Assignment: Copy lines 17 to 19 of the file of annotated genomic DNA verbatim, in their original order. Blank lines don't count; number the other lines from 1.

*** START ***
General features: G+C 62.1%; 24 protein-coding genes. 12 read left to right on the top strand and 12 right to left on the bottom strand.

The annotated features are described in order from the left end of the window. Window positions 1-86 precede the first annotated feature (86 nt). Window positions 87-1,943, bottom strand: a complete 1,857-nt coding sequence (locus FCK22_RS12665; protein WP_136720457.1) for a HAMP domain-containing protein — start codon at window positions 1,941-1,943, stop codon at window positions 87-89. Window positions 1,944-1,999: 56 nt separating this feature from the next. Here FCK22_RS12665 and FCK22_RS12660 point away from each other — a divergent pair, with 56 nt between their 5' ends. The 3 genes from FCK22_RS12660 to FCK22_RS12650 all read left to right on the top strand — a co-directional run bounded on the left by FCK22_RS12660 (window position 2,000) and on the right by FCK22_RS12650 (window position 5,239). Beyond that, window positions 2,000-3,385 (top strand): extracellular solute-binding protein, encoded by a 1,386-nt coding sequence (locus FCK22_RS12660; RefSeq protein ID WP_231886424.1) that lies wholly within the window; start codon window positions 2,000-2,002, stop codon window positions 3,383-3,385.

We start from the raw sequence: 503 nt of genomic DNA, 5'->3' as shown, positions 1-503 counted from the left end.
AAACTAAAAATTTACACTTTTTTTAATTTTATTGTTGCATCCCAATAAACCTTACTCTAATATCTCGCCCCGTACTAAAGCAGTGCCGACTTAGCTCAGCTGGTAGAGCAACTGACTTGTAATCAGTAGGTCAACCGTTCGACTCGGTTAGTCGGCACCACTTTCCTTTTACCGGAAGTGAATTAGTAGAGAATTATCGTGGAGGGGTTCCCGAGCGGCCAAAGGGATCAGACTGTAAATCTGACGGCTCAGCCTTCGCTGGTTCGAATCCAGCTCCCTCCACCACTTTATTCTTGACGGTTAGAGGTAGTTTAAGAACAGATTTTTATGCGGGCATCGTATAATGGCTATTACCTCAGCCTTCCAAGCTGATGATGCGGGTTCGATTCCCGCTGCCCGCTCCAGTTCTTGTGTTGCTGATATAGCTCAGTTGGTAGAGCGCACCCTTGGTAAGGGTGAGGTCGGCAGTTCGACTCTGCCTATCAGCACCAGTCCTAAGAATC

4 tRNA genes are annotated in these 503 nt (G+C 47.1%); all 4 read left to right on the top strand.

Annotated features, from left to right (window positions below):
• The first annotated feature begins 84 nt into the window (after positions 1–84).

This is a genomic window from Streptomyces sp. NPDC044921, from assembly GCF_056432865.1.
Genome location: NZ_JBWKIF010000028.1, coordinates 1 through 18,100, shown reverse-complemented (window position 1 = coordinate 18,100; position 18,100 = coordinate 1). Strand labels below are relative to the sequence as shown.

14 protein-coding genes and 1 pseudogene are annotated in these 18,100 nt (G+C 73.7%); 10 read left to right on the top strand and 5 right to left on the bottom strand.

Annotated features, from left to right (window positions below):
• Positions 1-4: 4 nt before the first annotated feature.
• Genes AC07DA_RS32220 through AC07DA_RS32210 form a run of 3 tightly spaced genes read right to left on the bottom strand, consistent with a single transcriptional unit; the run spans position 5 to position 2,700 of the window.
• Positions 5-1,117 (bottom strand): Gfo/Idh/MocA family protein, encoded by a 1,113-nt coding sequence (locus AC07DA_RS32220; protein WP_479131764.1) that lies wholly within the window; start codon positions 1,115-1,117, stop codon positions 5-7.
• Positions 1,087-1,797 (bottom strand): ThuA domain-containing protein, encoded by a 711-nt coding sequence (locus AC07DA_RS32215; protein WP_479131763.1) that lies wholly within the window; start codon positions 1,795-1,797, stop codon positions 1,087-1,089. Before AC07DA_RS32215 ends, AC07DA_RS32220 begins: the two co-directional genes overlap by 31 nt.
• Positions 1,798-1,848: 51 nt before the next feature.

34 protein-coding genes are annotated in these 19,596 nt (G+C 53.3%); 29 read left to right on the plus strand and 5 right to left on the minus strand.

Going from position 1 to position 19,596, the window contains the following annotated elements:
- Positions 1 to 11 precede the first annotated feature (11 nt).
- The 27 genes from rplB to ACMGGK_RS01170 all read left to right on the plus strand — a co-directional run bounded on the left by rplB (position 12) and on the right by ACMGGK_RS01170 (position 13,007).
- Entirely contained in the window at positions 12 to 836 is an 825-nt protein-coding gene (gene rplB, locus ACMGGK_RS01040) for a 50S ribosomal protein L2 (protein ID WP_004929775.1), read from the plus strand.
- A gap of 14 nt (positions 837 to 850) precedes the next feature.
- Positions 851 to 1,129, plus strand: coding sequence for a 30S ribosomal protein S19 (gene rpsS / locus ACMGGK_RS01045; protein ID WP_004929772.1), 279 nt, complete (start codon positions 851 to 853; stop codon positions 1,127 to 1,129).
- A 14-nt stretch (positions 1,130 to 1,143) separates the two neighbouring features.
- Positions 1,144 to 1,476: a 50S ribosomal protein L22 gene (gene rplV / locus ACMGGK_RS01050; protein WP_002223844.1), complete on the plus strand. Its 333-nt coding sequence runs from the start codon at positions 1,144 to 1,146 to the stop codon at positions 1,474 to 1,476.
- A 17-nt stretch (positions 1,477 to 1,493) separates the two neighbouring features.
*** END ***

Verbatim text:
34 protein-coding genes are annotated in these 19,596 nt (G+C 53.3%); 29 read left to right on the plus strand and 5 right to left on the minus strand.

Going from position 1 to position 19,596, the window contains the following annotated elements:
- Positions 1 to 11 precede the first annotated feature (11 nt).